DRAWING ON DIVERSITY
Writer and cartoonist Gene Luen Yang explains to Dave Itzkoff what led him to create a Chinese Super-Man
What got you into collecting — and then creating — comics?
The first comic book I ever read was DC Comics Presents No 57, and it had Superman and the Atomic Knights in it. Pretty soon after, I started making my own comics. Nowadays any kid can make anything — movies or music — but back then, it seemed like there was such a low bar of entry into this way of telling stories. Were you a DC Comics kid or a Marvel kid? Definitely Marvel. Even though my first comic was Superman, I thought the DC universe was kind of stupid. I remember learning that there was a character named Aqualad, and I was like, ugh, that is not for me.
WE NEED NEW CHARACTERS CREATING NEW LEGACIES
Did your parents consider your interest in comic books respectable? No. My friends and I would get our parents to drop us off at the local library, wait until they drove away, then sneak out of the library and walk to our comic-book store.
Did you feel a sense of connection to those characters, even though a majority were white?
There was a lot of overlap between my experiences growing up and the superhero genre — the genre was established by children of Jewish immigrants, growing up in New York and Cleveland. A lot of superhero stories are about being outsiders. Superman is literally an alien and an immigrant. And a lot of the superhero genre is about negotiating between two identities, which really mirrored my own life. I used one name at home, another one at school, had one language at home, another one at school. Something about those characters still resonated. Your graphic novel American Born Chinese was a finalist for the National Book Award for Young People’s Literature. Did that achievement persuade your family to take your comics career seriously? My dad stopped sending me want ads.
You are now the author of New Super-Man, a series about a Chinese teenager who becomes a costumed hero. These days there’s inevitably a backlash from a subset of the fan base whenever a familiar character gets remade with a different gender, race or ethnicity. What do you make of these reactions?
In a sense, I understand it. So much of the monthly superhero market is driven by nostalgia. But at the same time, we live in a world that’s very different than the one we grew up in. The larger readership wants our stories to reflect what America is today. If we care about diversity and representation, then the approach we need is twopronged: we need new characters establishing new legacies, and we also need characters that use a pre-existing legacy to attract eyeballs. Ultimately, what you do is never going to please 100 per cent of the audience. I do think if you tell a great story, maybe you’ll get some of them to switch over. Where did that idea come from? It was not my idea; DC pitched it to me, and I really didn’t want to do it. Mostly I was really scared because of the cultural and political landmines that I felt were inherent in that idea. My father is from Taiwan, my mother is from mainland China, and as an adult, I’ve had to learn that the China that I grew up hearing about is very different from what modern China is today. Superman is supposed to be about truth, justice and the American way — what does that even mean in modern China? It felt like there were so many contradictions and so many potential hazards. But you just have to run directly at what you’re scared of, especially as a writer.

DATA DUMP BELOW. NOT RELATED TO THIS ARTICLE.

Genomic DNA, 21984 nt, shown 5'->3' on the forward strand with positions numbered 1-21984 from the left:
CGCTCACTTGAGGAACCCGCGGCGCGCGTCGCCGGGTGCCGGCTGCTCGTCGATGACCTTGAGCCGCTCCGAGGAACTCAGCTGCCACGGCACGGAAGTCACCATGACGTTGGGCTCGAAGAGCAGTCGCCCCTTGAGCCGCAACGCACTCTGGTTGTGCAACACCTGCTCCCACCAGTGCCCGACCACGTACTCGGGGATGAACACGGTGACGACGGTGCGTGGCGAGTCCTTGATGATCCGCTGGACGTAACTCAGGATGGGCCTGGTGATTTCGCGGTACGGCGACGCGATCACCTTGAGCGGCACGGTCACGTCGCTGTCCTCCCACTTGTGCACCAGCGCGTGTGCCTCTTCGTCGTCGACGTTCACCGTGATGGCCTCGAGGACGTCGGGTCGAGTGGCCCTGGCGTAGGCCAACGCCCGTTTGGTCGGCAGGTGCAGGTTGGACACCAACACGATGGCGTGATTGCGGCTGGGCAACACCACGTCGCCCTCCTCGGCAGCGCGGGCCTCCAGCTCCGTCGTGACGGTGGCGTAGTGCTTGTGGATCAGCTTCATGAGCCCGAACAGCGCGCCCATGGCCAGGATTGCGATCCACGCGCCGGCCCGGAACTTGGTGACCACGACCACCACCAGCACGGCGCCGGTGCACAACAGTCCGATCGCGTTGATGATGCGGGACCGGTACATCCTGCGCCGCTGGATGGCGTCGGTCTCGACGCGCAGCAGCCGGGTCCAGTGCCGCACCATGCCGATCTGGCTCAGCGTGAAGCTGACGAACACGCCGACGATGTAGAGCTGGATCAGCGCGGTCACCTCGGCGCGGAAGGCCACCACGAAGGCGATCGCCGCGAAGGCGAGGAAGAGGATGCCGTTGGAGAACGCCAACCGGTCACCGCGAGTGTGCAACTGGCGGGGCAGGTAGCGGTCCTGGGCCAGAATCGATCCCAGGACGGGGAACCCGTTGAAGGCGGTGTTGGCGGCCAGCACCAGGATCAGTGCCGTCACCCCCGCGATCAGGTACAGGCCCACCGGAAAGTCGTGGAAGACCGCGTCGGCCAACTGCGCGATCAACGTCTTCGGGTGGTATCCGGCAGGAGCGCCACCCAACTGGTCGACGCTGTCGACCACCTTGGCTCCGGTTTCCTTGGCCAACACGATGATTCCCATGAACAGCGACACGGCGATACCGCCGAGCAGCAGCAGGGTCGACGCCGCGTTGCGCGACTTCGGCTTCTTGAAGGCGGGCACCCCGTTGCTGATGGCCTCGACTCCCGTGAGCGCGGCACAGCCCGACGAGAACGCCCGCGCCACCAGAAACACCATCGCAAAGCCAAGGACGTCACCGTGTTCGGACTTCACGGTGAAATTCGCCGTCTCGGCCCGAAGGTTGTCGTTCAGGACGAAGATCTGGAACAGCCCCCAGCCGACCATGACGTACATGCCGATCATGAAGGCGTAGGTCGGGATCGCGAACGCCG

You were recently named a fellow of the John D. and Catherine T. MacArthur Foundation — sometimes known as a genius grant — which comes with an award of $US625,000 over five years. Sorry to be gauche, but what do you do with the money?
Partially, it’ll go to supporting young people’s literature. My wife and I have four kids, so a good chunk of it is going to go in a college fund. If I didn’t have kids, I’d buy a Batmobile or something.
Gene Luen Yang and, left, an example of his recent creation for DC Comics